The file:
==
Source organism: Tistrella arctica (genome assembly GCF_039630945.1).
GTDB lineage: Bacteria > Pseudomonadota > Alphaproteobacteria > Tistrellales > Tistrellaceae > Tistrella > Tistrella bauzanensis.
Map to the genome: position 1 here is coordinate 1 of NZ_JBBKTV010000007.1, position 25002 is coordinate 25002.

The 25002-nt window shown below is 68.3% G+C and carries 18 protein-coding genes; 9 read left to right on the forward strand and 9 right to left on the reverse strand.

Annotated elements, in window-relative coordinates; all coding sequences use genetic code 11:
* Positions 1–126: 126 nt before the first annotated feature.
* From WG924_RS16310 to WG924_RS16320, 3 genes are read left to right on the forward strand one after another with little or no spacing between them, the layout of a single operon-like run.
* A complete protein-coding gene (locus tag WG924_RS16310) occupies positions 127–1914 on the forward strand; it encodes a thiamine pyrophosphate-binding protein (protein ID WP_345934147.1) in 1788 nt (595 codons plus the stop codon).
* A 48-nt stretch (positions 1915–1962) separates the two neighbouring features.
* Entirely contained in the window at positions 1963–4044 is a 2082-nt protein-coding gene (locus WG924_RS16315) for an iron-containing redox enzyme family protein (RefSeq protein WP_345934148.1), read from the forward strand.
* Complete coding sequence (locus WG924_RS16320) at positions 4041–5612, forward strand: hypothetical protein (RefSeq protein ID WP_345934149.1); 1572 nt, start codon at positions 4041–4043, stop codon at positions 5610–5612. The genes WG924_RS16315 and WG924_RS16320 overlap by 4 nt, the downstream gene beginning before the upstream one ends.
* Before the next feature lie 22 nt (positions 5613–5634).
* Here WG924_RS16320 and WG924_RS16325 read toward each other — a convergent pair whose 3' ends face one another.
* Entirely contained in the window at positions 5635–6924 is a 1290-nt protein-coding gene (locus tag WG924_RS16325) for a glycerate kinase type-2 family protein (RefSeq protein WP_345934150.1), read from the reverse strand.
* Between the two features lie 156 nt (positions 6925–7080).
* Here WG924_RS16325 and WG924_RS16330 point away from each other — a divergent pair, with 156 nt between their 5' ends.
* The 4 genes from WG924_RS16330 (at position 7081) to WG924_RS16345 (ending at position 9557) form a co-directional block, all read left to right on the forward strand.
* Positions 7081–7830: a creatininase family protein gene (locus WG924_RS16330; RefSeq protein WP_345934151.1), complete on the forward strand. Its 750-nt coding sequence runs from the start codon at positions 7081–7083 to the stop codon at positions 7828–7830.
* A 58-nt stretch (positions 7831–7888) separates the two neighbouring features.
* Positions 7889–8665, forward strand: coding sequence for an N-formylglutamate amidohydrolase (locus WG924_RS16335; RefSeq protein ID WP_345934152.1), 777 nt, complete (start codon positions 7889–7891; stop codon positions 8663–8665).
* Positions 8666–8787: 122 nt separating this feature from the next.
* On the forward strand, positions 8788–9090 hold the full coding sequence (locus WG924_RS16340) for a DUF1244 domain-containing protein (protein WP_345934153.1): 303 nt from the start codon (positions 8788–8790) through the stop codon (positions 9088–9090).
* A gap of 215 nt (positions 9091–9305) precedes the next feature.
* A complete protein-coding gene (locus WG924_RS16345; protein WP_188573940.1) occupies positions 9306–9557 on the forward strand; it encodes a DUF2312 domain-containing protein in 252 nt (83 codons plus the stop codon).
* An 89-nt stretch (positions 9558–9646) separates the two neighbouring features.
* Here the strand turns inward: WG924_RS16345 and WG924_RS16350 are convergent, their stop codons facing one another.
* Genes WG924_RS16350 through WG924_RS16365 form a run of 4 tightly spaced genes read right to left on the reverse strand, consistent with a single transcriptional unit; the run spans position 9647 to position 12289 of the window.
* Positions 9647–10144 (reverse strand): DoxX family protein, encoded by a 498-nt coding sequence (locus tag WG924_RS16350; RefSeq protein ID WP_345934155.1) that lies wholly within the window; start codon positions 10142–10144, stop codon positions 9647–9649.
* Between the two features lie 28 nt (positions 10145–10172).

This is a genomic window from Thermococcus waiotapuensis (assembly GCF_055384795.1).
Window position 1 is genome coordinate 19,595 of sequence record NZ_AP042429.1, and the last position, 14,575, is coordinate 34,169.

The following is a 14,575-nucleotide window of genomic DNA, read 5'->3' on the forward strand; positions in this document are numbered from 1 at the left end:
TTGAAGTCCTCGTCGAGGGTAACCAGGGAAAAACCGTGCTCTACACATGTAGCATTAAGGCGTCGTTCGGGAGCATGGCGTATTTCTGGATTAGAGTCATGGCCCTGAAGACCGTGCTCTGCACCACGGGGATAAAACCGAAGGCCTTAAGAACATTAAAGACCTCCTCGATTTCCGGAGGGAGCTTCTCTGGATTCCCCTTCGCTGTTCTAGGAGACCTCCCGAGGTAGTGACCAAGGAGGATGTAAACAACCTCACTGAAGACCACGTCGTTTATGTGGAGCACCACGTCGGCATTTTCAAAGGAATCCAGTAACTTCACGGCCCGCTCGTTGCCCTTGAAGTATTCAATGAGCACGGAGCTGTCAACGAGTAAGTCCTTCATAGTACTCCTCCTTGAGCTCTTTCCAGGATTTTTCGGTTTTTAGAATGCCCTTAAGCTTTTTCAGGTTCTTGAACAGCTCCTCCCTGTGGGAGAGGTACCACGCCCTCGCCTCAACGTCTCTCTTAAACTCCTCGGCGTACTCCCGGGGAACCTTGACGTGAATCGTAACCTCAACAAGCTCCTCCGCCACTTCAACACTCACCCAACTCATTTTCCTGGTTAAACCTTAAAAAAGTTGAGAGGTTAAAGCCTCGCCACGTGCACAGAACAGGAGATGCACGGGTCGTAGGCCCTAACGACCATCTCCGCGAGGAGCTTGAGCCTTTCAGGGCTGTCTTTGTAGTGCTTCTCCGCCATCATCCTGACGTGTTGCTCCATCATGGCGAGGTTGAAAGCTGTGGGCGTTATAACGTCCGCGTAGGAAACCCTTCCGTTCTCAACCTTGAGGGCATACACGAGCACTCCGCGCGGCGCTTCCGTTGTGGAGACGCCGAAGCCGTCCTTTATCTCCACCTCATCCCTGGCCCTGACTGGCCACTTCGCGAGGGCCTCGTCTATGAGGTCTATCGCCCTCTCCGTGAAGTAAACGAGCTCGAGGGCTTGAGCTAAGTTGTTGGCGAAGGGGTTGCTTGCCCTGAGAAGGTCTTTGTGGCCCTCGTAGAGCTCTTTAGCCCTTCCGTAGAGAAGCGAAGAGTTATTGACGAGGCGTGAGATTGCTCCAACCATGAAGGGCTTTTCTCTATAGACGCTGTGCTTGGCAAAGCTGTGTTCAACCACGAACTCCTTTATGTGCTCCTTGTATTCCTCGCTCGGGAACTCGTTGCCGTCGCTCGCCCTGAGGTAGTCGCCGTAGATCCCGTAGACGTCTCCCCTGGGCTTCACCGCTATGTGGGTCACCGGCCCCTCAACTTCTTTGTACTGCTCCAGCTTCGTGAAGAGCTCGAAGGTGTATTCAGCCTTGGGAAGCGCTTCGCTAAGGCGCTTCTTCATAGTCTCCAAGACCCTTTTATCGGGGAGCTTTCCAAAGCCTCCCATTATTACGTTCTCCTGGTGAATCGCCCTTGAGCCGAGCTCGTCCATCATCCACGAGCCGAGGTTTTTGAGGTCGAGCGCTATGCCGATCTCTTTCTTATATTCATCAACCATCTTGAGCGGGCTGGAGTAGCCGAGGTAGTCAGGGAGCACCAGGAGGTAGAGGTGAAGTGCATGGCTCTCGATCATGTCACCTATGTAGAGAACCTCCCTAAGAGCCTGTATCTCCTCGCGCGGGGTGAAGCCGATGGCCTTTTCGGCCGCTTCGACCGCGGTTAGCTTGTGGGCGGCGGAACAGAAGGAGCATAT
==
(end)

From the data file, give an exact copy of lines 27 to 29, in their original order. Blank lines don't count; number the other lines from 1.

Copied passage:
* Genes WG924_RS16350 through WG924_RS16365 form a run of 4 tightly spaced genes read right to left on the reverse strand, consistent with a single transcriptional unit; the run spans position 9647 to position 12289 of the window.
* Positions 9647–10144 (reverse strand): DoxX family protein, encoded by a 498-nt coding sequence (locus tag WG924_RS16350; RefSeq protein ID WP_345934155.1) that lies wholly within the window; start codon positions 10142–10144, stop codon positions 9647–9649.
* Between the two features lie 28 nt (positions 10145–10172).